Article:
It felt pretty random as we chatted, but I would soon learn that these conversational dots were connected, and each had much to do with the Apollo wristband including my hikes. These scattered tidbits would be neatly woven together before this lunch was over.
As we chattered away, I found myself so completely engaged that I forgot something I have always remembered during thousands of interviews over more than 30 years: Take notes. I was enjoying myself so much, that I forgot my business mission and this couple who seemed so completely relaxed and engaging were actually giving me a small taste of how their product worked.
At some point, however, I noticed David was spending a fair amount of time fiddling with his phone. This of course is not uncommon these days in any social gathering of the modern world. I just assumed he was handling some other aspect of his business. It was to be expected since they were in the final stages of launch mode, which many of you understand as a very stressful time.
I had my own distraction as well. I was becoming increasingly aware of a strange but pleasant sensation meandering up on my left leg, just above where my Apollo was attached. I sensed a low vibration, and perhaps a wisp of a tropical breeze that was causing my leg hair to tingle. After two or three rounds of this, I started to notice these odd sensations had immediately followed David’s phone fiddling.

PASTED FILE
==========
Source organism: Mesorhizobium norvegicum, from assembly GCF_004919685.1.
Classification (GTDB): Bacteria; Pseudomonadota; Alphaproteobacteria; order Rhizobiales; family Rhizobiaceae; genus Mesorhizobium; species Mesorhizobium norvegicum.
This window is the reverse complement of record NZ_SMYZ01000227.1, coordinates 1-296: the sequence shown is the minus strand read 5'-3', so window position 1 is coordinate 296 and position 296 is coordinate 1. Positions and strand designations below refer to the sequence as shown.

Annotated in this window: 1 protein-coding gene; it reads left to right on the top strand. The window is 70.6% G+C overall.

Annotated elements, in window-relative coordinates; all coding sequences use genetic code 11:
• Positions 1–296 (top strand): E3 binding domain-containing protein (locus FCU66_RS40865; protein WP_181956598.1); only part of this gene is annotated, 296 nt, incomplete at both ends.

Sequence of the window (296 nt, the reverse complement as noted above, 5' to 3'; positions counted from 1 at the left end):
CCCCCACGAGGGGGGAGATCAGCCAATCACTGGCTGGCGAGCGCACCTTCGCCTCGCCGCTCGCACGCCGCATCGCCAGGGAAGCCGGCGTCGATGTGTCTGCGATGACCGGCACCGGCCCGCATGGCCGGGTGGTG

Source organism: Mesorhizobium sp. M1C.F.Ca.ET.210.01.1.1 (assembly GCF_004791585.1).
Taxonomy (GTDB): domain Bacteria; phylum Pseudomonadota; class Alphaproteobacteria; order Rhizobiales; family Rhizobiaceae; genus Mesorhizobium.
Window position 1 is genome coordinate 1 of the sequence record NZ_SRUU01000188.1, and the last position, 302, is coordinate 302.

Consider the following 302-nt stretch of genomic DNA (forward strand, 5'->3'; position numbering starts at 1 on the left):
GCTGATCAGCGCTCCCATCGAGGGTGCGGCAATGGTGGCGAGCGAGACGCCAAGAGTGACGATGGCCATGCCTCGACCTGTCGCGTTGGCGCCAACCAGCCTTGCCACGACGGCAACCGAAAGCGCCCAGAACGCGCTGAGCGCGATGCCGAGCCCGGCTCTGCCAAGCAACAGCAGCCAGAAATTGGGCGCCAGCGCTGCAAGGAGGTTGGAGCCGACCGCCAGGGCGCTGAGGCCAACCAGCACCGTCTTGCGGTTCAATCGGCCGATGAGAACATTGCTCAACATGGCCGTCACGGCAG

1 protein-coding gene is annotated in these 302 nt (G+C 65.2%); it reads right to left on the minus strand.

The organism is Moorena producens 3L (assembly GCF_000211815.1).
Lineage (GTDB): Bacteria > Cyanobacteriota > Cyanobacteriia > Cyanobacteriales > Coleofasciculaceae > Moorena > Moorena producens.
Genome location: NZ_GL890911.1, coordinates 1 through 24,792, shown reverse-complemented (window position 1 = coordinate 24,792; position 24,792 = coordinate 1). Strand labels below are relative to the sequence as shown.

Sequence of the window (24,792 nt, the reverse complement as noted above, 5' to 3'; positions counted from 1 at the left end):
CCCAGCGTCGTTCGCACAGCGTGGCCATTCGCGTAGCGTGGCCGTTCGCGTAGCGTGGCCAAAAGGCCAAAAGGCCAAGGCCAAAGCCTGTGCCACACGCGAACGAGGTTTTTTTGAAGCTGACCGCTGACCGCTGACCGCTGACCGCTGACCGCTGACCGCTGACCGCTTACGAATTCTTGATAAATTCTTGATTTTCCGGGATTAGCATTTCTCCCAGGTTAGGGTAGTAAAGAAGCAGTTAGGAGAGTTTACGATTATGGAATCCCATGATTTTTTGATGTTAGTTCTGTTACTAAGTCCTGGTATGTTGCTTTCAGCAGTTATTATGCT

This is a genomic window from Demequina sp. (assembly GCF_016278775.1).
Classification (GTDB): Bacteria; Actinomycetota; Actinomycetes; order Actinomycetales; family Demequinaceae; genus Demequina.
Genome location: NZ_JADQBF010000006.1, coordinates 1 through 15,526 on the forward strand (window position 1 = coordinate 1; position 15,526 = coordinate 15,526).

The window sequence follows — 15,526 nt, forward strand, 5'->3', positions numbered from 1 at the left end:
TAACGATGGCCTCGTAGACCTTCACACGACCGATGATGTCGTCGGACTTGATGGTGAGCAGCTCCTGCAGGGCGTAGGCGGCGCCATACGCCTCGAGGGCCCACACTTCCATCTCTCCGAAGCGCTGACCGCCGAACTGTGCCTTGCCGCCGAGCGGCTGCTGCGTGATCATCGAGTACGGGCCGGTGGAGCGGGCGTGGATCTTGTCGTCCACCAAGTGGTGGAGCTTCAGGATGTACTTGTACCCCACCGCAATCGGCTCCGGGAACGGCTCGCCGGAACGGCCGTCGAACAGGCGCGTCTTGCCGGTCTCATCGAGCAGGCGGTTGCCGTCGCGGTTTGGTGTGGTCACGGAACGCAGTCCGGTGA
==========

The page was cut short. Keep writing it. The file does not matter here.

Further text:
He readily confessed that he was using the phone app to demonstrate how various Apollo programs facilitated shifts in my mood. He noted that the vibrations were doing more than stimulating my shinbone: they were sending signals to the emotional portion of my brain.
The result is that I had become unusually relaxed—so relaxed—that I had forgotten to take notes during the interview. This was a product presentation like no other that I had ever experienced. I would have gotten more excited, but I was too relaxed to be excited.
David would later clarify that he had merely played with the vibrations as part of a product demo. In real life, Apollo users have total control over the wearable through the app, adjusting the programs to their personal needs.
The remainder of our time together showed me how this simple wearable device could be a breakthrough in the treatment of some of humankind’s most challenging disorders. It also represents a unique convergence of Eastern and Western approaches to human well-being and, to top it, off it was an extremely cool use of wearable AI technology.
Converging Meditation with Medication
Most of us understand that in the West, we try to fix what’s broken in people by collecting data and prescribing medications. Conversely, in the East they often try to repair the inner self with meditation in a variety of forms. While there’s much talk about holistic approaches, most of us tend to favor one over the other.